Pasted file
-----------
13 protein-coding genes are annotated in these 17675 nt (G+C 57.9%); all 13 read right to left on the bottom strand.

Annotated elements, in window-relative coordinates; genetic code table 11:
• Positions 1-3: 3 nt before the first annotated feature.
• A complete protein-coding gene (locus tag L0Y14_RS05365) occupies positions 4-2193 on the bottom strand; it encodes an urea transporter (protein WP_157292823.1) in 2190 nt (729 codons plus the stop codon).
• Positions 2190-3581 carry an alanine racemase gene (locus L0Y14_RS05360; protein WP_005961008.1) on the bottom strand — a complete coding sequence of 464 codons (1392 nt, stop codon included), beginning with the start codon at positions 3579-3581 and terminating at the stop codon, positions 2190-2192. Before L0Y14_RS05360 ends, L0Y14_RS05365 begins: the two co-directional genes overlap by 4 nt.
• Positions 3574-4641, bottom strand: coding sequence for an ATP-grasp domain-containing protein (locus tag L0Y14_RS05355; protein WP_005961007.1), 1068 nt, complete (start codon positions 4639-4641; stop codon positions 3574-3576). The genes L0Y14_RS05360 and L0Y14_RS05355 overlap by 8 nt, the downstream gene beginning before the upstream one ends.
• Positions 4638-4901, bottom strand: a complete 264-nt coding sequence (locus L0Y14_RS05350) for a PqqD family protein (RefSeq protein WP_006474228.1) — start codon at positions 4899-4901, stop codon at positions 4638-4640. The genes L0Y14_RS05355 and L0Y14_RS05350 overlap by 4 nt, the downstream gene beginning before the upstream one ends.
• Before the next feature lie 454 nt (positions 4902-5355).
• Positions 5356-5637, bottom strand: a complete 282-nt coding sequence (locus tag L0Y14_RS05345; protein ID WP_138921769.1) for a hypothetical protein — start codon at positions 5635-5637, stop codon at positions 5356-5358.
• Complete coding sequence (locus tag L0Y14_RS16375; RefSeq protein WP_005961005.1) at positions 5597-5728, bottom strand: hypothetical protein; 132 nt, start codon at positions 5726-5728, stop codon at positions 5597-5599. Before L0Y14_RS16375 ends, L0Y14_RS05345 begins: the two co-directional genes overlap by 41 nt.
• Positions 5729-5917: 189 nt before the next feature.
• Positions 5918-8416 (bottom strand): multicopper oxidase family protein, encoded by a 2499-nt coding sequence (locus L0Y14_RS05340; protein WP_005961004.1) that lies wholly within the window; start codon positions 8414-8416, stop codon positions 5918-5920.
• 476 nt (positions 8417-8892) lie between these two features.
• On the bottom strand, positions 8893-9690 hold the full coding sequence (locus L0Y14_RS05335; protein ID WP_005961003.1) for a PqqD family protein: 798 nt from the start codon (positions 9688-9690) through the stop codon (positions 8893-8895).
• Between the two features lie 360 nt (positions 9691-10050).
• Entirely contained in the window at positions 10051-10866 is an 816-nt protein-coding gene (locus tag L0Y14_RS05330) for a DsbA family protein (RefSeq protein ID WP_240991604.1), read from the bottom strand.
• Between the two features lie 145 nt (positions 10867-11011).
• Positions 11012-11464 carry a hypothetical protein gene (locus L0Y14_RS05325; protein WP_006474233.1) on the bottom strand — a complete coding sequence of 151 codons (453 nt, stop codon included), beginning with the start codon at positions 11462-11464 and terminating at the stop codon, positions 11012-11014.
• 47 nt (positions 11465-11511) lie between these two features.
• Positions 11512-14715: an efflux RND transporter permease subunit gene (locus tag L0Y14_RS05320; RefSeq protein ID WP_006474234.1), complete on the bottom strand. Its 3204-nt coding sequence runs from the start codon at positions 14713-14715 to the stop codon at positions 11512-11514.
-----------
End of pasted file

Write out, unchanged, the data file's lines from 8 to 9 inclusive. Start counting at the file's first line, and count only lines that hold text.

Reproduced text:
• Before the next feature lie 454 nt (positions 4902-5355).
• Positions 5356-5637, bottom strand: a complete 282-nt coding sequence (locus tag L0Y14_RS05345; protein ID WP_138921769.1) for a hypothetical protein — start codon at positions 5635-5637, stop codon at positions 5356-5358.